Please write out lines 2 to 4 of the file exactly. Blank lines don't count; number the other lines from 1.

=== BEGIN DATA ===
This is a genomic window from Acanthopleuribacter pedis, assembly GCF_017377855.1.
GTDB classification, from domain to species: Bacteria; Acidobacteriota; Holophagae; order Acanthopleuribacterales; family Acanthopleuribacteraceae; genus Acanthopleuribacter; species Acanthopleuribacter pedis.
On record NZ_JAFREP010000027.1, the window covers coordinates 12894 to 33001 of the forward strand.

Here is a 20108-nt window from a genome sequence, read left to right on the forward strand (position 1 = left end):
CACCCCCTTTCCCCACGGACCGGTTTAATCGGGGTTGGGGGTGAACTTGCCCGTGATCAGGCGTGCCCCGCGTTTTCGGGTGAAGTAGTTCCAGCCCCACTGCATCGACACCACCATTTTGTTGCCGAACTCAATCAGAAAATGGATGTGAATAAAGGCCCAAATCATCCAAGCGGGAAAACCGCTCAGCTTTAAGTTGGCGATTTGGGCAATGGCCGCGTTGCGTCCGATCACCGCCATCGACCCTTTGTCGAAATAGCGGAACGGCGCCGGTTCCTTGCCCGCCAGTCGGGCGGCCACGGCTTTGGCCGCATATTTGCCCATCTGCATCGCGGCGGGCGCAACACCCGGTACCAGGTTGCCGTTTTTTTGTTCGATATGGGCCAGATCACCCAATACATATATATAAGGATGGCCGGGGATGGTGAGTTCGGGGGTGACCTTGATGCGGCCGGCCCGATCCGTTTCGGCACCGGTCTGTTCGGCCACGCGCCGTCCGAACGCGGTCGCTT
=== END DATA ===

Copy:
GTDB classification, from domain to species: Bacteria; Acidobacteriota; Holophagae; order Acanthopleuribacterales; family Acanthopleuribacteraceae; genus Acanthopleuribacter; species Acanthopleuribacter pedis.
On record NZ_JAFREP010000027.1, the window covers coordinates 12894 to 33001 of the forward strand.

Here is a 20108-nt window from a genome sequence, read left to right on the forward strand (position 1 = left end):